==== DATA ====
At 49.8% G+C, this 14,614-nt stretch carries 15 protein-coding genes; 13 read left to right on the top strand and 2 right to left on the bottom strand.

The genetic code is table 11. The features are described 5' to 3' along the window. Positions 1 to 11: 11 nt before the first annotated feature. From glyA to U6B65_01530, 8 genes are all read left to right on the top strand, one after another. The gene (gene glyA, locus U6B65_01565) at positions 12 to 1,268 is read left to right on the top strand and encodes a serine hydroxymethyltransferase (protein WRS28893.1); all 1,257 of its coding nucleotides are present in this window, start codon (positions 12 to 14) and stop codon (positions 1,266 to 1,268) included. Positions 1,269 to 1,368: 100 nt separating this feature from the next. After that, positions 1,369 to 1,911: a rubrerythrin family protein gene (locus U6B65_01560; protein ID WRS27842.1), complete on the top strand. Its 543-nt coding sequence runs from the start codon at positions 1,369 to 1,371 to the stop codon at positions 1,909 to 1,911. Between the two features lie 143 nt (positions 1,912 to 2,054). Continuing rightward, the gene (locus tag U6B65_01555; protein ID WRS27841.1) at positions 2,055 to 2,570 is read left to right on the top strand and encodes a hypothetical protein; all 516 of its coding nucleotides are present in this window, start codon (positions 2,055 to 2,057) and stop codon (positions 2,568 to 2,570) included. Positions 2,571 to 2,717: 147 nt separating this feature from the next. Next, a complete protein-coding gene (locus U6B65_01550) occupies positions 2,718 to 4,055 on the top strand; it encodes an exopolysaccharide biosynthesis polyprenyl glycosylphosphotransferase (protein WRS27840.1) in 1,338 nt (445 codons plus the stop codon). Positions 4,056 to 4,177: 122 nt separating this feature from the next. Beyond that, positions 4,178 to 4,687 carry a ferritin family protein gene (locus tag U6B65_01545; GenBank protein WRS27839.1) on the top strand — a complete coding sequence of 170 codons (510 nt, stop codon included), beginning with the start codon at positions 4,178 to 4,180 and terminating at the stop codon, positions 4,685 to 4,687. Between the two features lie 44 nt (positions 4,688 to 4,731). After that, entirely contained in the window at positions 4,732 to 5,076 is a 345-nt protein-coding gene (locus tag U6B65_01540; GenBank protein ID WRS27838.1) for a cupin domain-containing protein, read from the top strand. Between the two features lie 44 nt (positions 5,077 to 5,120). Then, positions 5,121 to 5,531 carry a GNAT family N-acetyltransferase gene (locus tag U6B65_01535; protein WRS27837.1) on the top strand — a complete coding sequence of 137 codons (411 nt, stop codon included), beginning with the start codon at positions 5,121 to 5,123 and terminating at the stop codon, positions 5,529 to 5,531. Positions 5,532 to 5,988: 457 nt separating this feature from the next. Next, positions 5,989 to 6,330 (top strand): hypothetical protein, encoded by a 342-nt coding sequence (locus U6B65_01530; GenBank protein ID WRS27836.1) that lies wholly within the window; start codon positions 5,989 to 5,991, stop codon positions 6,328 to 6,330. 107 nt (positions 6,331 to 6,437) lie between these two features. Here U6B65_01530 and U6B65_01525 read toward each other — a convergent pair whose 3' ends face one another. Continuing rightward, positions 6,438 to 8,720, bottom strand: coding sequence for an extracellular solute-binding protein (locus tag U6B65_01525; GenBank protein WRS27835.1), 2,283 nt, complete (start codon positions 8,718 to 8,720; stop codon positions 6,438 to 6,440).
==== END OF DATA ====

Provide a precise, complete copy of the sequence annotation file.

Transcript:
At 49.8% G+C, this 14,614-nt stretch carries 15 protein-coding genes; 13 read left to right on the top strand and 2 right to left on the bottom strand.

The genetic code is table 11. The features are described 5' to 3' along the window. Positions 1 to 11: 11 nt before the first annotated feature. From glyA to U6B65_01530, 8 genes are all read left to right on the top strand, one after another. The gene (gene glyA, locus U6B65_01565) at positions 12 to 1,268 is read left to right on the top strand and encodes a serine hydroxymethyltransferase (protein WRS28893.1); all 1,257 of its coding nucleotides are present in this window, start codon (positions 12 to 14) and stop codon (positions 1,266 to 1,268) included. Positions 1,269 to 1,368: 100 nt separating this feature from the next. After that, positions 1,369 to 1,911: a rubrerythrin family protein gene (locus U6B65_01560; protein ID WRS27842.1), complete on the top strand. Its 543-nt coding sequence runs from the start codon at positions 1,369 to 1,371 to the stop codon at positions 1,909 to 1,911. Between the two features lie 143 nt (positions 1,912 to 2,054). Continuing rightward, the gene (locus tag U6B65_01555; protein ID WRS27841.1) at positions 2,055 to 2,570 is read left to right on the top strand and encodes a hypothetical protein; all 516 of its coding nucleotides are present in this window, start codon (positions 2,055 to 2,057) and stop codon (positions 2,568 to 2,570) included. Positions 2,571 to 2,717: 147 nt separating this feature from the next. Next, a complete protein-coding gene (locus U6B65_01550) occupies positions 2,718 to 4,055 on the top strand; it encodes an exopolysaccharide biosynthesis polyprenyl glycosylphosphotransferase (protein WRS27840.1) in 1,338 nt (445 codons plus the stop codon). Positions 4,056 to 4,177: 122 nt separating this feature from the next. Beyond that, positions 4,178 to 4,687 carry a ferritin family protein gene (locus tag U6B65_01545; GenBank protein WRS27839.1) on the top strand — a complete coding sequence of 170 codons (510 nt, stop codon included), beginning with the start codon at positions 4,178 to 4,180 and terminating at the stop codon, positions 4,685 to 4,687. Between the two features lie 44 nt (positions 4,688 to 4,731). After that, entirely contained in the window at positions 4,732 to 5,076 is a 345-nt protein-coding gene (locus tag U6B65_01540; GenBank protein ID WRS27838.1) for a cupin domain-containing protein, read from the top strand. Between the two features lie 44 nt (positions 5,077 to 5,120). Then, positions 5,121 to 5,531 carry a GNAT family N-acetyltransferase gene (locus tag U6B65_01535; protein WRS27837.1) on the top strand — a complete coding sequence of 137 codons (411 nt, stop codon included), beginning with the start codon at positions 5,121 to 5,123 and terminating at the stop codon, positions 5,529 to 5,531. Positions 5,532 to 5,988: 457 nt separating this feature from the next. Next, positions 5,989 to 6,330 (top strand): hypothetical protein, encoded by a 342-nt coding sequence (locus U6B65_01530; GenBank protein ID WRS27836.1) that lies wholly within the window; start codon positions 5,989 to 5,991, stop codon positions 6,328 to 6,330. 107 nt (positions 6,331 to 6,437) lie between these two features. Here U6B65_01530 and U6B65_01525 read toward each other — a convergent pair whose 3' ends face one another. Continuing rightward, positions 6,438 to 8,720, bottom strand: coding sequence for an extracellular solute-binding protein (locus tag U6B65_01525; GenBank protein WRS27835.1), 2,283 nt, complete (start codon positions 8,718 to 8,720; stop codon positions 6,438 to 6,440).